Mass anti-coup protests continued in Myanmar throughout Friday, with organizers seeking alternative ways to guide the demonstrations after the military largely cut internet access across the country.
A number of protest actions took place throughout Myanmar despite the military’s efforts to hinder them by ordering local internet providers to shut down wireless broadband, depriving most users of access.
Bracing for the internet blackout, activist leaders had urged their supporters to use alternative and more old-fashioned ways of communication, and to continue staging snap demonstrations which disperse when the security forces arrive.
“In the following days, there [will be] street protests. Do as many guerrilla strikes as you can. Please join,” one of the leaders, Khin Sadar, wrote on Facebook ahead of the blackout.
“Let’s listen to the radio again. Let’s make phone calls to each other too.”
Demonstrators launched a so-called ‘Flower Strike’ on Friday, laying blooms at random public places across the country in memory of the victims of the ongoing violence.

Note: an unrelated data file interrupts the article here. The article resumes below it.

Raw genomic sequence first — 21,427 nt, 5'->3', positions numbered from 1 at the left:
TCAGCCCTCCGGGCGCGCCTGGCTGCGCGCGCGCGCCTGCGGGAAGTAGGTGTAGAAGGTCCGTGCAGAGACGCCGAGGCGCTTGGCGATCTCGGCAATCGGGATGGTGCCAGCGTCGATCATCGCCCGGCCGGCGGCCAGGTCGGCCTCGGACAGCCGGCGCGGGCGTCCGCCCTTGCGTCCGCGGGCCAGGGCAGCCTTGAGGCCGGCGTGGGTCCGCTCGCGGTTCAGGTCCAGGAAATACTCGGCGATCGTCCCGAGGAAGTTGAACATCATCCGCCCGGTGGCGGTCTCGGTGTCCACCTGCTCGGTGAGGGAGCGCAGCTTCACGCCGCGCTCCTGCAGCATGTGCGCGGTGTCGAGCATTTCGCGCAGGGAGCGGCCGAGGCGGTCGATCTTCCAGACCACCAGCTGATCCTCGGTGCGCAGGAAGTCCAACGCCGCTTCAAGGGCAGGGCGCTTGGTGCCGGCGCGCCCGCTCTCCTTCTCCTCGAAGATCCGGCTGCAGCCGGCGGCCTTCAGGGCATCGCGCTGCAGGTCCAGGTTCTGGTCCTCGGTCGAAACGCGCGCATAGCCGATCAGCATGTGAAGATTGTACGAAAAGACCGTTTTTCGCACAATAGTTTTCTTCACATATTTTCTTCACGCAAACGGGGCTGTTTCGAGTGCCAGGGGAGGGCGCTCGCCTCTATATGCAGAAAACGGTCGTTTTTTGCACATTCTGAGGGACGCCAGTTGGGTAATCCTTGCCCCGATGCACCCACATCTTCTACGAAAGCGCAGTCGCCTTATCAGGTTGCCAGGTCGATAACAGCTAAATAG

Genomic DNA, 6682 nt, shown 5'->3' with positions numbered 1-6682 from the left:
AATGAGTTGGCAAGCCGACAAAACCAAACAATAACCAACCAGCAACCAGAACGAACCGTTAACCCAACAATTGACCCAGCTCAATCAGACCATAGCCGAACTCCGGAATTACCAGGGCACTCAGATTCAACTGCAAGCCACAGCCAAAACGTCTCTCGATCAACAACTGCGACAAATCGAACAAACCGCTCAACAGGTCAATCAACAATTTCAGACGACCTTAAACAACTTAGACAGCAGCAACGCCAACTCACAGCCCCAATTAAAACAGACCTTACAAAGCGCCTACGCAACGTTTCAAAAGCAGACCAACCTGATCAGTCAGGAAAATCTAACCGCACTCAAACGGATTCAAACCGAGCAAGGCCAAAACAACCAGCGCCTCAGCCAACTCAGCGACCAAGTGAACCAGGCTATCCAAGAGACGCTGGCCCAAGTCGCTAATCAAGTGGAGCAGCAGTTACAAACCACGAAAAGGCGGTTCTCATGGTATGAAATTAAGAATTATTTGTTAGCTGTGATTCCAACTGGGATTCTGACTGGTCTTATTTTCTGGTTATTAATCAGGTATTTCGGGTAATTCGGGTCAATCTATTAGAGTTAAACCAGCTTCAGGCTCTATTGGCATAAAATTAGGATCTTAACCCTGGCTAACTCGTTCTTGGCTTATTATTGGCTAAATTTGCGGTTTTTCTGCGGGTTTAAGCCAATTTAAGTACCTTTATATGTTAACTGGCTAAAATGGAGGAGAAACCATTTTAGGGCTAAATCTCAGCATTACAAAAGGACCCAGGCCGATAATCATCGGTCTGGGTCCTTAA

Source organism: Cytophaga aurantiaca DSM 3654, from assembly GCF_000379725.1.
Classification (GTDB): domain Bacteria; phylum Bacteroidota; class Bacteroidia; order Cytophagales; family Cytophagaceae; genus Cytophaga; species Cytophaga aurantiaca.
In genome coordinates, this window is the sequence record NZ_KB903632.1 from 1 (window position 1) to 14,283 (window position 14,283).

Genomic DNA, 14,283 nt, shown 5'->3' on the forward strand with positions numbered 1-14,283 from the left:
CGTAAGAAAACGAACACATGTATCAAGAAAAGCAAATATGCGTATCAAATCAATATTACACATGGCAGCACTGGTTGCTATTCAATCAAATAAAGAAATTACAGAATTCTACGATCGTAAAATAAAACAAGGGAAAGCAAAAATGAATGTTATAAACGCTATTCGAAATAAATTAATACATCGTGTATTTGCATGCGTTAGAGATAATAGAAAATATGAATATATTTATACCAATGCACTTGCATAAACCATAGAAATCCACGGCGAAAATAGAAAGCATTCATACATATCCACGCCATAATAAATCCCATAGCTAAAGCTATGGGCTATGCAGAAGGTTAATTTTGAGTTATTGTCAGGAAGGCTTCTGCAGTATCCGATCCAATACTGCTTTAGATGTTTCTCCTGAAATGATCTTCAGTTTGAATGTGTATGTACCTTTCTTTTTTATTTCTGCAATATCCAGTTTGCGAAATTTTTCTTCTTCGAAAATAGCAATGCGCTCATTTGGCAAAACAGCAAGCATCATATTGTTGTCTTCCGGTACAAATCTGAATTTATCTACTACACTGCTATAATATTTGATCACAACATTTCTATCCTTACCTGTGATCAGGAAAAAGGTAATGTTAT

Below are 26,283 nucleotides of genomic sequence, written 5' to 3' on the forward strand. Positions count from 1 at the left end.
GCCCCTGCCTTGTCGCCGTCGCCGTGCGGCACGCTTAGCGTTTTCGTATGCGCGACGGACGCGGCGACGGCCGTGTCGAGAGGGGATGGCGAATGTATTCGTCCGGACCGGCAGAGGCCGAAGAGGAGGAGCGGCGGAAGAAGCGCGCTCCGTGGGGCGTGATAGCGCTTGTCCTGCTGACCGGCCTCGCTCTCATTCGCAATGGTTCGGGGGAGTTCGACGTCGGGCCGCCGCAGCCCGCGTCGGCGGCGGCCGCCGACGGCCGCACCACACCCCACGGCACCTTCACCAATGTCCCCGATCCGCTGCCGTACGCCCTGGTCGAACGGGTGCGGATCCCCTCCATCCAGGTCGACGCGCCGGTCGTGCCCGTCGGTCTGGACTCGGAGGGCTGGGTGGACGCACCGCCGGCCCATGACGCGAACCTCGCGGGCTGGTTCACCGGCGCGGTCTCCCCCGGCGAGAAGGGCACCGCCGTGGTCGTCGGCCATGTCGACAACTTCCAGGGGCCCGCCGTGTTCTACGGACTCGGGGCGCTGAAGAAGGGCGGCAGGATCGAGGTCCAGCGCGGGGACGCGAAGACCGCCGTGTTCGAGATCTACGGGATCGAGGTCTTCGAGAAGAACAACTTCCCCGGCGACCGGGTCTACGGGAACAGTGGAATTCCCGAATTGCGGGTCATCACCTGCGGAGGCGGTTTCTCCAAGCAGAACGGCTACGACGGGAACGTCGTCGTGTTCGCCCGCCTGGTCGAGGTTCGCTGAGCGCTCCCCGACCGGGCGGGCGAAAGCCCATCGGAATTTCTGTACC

In Myanmar’s largest city of Yangon, protesters held a candlelit vigil, commemorating the victims of the unrest and showing support towards ousted civilian leaders.
A similar event took place in the town of Hpakan in the north of the country.
The protests were met with a heavy-handed response from the security forces. Multiple local outlets reported live-ammo shooting on the crowds during a rally near the country’s second-largest city of Mandalay. Four people have been reportedly wounded, including two critically.
More than 540 people have been killed during the two months of unrest across the country, according to estimates by the Association for Political Prisoners advocacy group. Despite the military’s efforts to contain dissent, the protests have continued in Myanmar on almost a daily basis following the February 1 coup.
The coup ended a nine-year period of civilian rule in Myanmar. Previously, the country was under military control for decades, from the early 1960s until 2011.
The military has since promised to hold elections and surrender power back to civilians, but without giving a timeframe for the expected transition.
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